History in reverse.
That is a key storyline entering this weekend’s critical Big 12 series as #14 Texas Tech (28-10, 8-7 Big 12) takes a road trip to Austin and faces #3 Texas (34-9, 12-3 Big 12).
The result of this series has the potential to boost one team’s RPI while lowering the other’s, considering how evenly matched the two opponents are, and the fact that both have remained in the top 20 in every set of rankings this season.
In 2018, Texas upset Texas Tech at home. It left a lasting impact on the Red Raiders, who did not lose another home series until last week at Baylor. The week before, Texas lost a series to West Virginia 2-1.
An opposite scenario is set up now, considering Texas Tech lost to Baylor 2-1 last weekend, and heads to Austin to face a Longhorn ballclub that has yet to lose a series at home since the final weekend of the 2019 season.
Texas has been dominant throughout this season, and looked the part of a top five team for the majority of the 2021 campaign, excluding the miserable 0-3 showing to open the year at the Globe Life Field Showdown. Since that opening weekend in February, the Longhorns have gone 34-6, and won eight of their last nine Big 12 contests.
The same could be said for Texas Tech, who has the same level of talent found at Texas, but not a similar record. The Red Raiders proved their worth as a top 10 team entering the Baylor series, defeating then-#12 TCU as well as West Virginia in back-to-back series. Yet, Texas Tech stumbled against the Bears of Baylor, struggling to keep up in two high-scoring affairs. The relief pitching lacked and the bats failed to connect late in the game.
Those are two areas that Texas Tech head coach Tim Tadlock must address entering this weekend’s showdown in Austin, as they will be critical in the Red Raiders’ chances to pull off the series win.
Tadlock has three consistent starters in Patrick Monteverde, Micah Dallas, and Mason Montgomery, who have demonstrated an ability to pitch late into games. Friday night starter Brandon Birdsell suffered a season-ending injury against TCU, pressing Monteverde into action. Monteverde had been Texas Tech’s Saturday starter, and has started a team-best 10 games with an ERA of 3.20. Dallas (3.23 ERA) is set to throw Saturday and Montgomery (4.00 ERA) has filled the role of the Sunday starter.
Yet Texas Tech lost a close game to TCU due to its bullpen, and gave up nine runs over the final three innings, all charged to the bullpen, in a 13-3 loss to Baylor last Sunday. One reliever that will be critical in the Red Raider bullpen changing its past pattern is right-hander Ryan Sublette, who has appeared in 12 games, often as a late reliever or closer. Sublette has a strong fastball that regularly hits in the mid-90s, and has limited runs, with a 3.20 ERA in 26 innings of work.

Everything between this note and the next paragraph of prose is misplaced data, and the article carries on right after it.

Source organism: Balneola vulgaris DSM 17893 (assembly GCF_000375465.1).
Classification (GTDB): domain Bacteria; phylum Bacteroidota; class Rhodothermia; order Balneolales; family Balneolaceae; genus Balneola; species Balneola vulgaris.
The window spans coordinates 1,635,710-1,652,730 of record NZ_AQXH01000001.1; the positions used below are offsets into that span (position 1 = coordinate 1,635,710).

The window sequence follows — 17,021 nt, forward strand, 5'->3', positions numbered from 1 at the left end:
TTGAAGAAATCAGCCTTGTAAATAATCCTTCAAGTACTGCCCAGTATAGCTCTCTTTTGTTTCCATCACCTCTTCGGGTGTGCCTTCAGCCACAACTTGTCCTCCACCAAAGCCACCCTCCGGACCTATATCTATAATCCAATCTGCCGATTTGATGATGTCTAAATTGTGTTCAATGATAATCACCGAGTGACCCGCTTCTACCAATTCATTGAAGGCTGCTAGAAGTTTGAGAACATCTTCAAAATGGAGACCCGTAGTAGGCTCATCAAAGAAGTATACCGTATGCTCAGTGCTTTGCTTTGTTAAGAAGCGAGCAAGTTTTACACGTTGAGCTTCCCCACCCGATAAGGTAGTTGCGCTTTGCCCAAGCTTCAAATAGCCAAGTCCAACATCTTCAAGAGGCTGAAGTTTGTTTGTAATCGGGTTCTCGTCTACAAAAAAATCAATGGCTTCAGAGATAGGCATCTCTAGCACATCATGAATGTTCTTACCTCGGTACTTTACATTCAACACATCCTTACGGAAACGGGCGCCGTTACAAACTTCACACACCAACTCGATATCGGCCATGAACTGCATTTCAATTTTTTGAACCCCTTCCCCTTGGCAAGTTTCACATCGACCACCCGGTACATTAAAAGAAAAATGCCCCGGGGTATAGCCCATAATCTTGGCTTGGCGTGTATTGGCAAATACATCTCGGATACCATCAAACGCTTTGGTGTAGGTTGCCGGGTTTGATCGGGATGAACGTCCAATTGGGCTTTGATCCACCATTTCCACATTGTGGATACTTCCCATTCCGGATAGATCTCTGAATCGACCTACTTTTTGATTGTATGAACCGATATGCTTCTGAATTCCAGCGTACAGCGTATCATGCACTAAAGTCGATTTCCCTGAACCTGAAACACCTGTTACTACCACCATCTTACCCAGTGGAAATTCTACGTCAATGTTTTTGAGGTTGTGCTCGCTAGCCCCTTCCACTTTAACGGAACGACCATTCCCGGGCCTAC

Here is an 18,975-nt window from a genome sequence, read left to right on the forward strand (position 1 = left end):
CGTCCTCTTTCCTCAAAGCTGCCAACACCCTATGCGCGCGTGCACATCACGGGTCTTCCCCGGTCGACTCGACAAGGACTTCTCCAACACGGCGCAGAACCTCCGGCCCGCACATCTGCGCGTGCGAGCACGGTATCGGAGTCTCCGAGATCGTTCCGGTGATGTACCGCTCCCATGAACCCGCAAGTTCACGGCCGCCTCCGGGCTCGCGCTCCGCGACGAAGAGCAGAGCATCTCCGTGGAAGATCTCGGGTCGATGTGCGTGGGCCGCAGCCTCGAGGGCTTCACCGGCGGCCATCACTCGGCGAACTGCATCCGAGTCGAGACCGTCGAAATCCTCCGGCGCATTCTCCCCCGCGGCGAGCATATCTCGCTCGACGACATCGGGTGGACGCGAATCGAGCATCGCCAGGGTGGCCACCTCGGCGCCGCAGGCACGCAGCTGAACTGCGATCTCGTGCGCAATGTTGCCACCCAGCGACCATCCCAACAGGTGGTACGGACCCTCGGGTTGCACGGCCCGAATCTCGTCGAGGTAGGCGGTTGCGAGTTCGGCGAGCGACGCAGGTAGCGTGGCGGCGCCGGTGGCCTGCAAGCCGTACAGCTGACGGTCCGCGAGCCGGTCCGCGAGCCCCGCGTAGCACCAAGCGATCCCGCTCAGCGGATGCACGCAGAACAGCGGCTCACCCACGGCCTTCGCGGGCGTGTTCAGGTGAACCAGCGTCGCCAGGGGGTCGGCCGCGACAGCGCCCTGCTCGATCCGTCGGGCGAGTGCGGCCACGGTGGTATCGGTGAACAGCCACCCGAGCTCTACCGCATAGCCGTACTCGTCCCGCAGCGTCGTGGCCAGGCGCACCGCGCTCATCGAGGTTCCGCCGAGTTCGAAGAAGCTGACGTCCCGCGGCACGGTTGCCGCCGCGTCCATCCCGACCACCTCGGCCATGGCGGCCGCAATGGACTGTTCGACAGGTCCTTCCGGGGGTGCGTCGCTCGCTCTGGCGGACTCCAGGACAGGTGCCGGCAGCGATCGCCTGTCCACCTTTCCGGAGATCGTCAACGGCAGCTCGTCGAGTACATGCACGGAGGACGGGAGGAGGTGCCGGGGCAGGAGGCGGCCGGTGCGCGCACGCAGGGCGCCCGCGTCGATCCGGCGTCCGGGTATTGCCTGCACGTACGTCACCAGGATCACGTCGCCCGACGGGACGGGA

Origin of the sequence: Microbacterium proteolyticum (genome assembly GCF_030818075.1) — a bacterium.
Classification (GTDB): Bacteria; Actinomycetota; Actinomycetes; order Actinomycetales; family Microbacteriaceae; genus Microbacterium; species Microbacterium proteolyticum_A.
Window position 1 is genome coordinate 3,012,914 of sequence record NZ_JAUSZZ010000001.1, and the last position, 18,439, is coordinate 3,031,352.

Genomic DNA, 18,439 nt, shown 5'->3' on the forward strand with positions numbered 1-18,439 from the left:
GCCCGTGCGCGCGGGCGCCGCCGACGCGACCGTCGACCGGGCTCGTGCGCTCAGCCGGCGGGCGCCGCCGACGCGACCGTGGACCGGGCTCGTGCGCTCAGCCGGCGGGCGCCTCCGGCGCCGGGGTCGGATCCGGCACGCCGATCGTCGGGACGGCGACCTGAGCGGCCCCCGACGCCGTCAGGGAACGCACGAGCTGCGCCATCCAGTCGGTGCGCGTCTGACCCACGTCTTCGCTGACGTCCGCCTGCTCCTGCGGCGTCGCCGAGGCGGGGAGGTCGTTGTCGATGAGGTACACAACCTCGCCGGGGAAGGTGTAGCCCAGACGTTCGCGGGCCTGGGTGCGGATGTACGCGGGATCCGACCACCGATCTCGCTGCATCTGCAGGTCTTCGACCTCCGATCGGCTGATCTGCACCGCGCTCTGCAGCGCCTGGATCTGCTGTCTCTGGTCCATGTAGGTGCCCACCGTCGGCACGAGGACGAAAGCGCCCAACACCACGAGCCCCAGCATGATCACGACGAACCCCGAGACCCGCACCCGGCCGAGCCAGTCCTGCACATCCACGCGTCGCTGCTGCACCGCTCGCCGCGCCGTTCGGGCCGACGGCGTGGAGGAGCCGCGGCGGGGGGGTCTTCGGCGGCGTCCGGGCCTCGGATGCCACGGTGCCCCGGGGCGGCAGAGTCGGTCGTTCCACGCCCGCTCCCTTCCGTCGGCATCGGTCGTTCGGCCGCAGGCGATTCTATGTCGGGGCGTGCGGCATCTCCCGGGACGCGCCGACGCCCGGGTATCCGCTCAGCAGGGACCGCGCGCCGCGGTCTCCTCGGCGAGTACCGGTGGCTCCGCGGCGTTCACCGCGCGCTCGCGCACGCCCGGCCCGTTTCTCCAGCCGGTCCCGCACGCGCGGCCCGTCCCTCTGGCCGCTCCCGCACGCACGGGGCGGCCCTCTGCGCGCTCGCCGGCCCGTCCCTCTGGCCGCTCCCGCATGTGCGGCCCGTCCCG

Texas has a reliever to combat Sublette, especially considering the games he pitches are often low-scoring. Cole Quintanilla is the Longhorns’ go-to reliever out of the bullpen, considering his 2.08 ERA and consistent performances throughout 15 outings. In fact, he was called upon to pitch on consecutive days against Oklahoma State.
Also, freshman Tanner Witt, the son of former MLB standout Kevin Witt, has made his mark early, having registered three saves and closed out several games strong for Texas. Pete Hansen is another reliever that is almost certain to make at least one relief appearance during the series. A converted starter, Hansen is a quality middle reliever, with good stamina and a high-powered fastball.
It helps that Texas has what Oklahoma State head coach Josh Holliday called “the No. 3 starter in college baseball” in Friday night starter Ty Madden. Madden is untouchable when he is at his best, currently ranked second in the Big 12 (min. 39.0 innings) in ERA at 1.68. Oklahoma State managed to knock him out of the game in the sixth inning last week, but Madden still picked up the win, as Texas emerged victorious 4-3.
Madden is in for another challenge this Friday, as Texas Tech’s bats are strong, statistically better than Oklahoma State's. The Red Raiders have a good mix of power hitters and hitters who hit for average, fifth in the Big 12 in team batting average at .283...tied with Texas.
If that is any indication of how crucial the pitching will be, we should expect at least one pitchers' duel. Both teams will have their pitchers ready to go against the opposing lethal offensive attack.
While Texas Tech was outscored by Baylor 26-11, it would be a mistake for Texas to underestimate the Red Raiders. Jace Jung highlights the lineup, a notable power hitter who enters the series tied with Oklahoma State’s Christian Encarnacion-Strand for the league’s home run lead at 15. But when it comes to average, Jung does not lead the team. That title goes to left fielder Dru Baker, a sophomore who seldom launches the long ball with just two homers on the year, but is second in the Big 12 in average at .391.
Texas has an identical scenario with arguably its top two hitters in second baseman Mitchell Daly and third baseman Ivan Melendez. Daly has just two home runs, but a team-high .358 batting average, and is tied for the team lead in hits (44). Melendez earned attention earlier this season when he hit seven home runs in six straight games, displaying his power like never before. He currently has nine homers on the year and a .352 batting average.
Prediction: The series in Austin will undoubtedly shape the Big 12 standings and the conference title conversation. I think we will see pitching play a key role, though a high-scoring contest appears to be in the cards as well. Considering how evenly matched these two teams are, it is hard to make a prediction, but I am going to take Texas, as the Longhorns seem to have the edge, both on the mound and with the home crowd behind them. I will take the Horns winning games one and three, but Texas Tech handing Texas its first Big 12 loss on a Saturday this season.